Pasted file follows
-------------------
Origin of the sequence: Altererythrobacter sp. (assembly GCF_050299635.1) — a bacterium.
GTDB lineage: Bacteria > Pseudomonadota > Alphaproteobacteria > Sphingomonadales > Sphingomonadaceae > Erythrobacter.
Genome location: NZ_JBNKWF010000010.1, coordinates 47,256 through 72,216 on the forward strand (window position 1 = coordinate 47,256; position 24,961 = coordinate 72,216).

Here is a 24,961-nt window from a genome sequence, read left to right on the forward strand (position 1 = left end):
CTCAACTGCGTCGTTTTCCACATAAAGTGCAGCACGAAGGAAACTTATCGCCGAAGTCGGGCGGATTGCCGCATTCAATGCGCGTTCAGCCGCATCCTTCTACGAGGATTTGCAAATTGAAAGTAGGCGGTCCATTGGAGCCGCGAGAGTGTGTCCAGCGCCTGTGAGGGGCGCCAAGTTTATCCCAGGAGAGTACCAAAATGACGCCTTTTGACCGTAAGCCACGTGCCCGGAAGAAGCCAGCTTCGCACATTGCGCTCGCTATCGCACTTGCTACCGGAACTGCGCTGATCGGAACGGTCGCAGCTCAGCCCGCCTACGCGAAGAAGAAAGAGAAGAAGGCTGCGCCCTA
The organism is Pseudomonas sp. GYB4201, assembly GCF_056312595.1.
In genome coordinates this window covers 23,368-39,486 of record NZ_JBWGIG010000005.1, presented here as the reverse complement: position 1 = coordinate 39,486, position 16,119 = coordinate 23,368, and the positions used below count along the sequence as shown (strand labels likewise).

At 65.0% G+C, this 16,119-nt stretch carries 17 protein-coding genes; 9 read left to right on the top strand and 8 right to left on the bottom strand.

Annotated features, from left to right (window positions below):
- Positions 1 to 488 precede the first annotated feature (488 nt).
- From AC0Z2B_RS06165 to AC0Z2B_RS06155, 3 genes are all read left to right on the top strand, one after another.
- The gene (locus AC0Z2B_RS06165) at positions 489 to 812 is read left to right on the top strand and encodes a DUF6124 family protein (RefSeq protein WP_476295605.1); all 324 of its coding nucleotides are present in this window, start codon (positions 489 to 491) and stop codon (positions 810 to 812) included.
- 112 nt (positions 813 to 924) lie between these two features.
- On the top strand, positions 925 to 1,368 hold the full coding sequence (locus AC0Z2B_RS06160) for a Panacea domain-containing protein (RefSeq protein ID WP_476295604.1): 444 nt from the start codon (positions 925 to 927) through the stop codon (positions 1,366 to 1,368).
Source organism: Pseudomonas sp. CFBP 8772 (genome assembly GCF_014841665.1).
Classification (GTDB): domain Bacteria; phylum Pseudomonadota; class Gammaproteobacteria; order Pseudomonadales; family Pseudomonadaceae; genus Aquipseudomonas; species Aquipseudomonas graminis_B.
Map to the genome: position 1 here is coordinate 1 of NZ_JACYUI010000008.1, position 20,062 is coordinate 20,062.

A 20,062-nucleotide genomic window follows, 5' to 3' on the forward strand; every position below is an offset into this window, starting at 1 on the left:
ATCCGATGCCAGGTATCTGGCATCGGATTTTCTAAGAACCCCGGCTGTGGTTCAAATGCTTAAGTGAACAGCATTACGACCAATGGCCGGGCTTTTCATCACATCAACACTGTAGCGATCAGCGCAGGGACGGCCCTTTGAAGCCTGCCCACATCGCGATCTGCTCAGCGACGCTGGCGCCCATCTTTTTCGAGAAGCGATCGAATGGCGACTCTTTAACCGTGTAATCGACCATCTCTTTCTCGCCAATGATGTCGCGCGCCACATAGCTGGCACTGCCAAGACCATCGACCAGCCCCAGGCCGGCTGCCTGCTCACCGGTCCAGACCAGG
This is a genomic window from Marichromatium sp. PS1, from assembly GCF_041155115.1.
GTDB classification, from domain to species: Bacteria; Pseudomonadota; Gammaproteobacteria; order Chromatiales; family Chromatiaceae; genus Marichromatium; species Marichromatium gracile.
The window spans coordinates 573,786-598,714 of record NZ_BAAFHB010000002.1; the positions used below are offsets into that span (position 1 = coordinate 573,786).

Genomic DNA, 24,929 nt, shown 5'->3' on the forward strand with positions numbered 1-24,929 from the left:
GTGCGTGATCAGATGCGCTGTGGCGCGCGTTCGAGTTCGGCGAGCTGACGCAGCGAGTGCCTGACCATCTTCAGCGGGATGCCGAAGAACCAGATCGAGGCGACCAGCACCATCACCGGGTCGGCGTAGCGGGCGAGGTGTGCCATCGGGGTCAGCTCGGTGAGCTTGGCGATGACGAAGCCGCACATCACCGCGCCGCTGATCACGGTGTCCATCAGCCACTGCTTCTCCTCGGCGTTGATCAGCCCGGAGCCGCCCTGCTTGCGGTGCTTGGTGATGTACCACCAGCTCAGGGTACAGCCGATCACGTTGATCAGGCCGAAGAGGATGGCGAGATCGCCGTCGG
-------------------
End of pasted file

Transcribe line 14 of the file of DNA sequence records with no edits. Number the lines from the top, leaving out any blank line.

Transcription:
- On the top strand, positions 925 to 1,368 hold the full coding sequence (locus AC0Z2B_RS06160) for a Panacea domain-containing protein (RefSeq protein ID WP_476295604.1): 444 nt from the start codon (positions 925 to 927) through the stop codon (positions 1,366 to 1,368).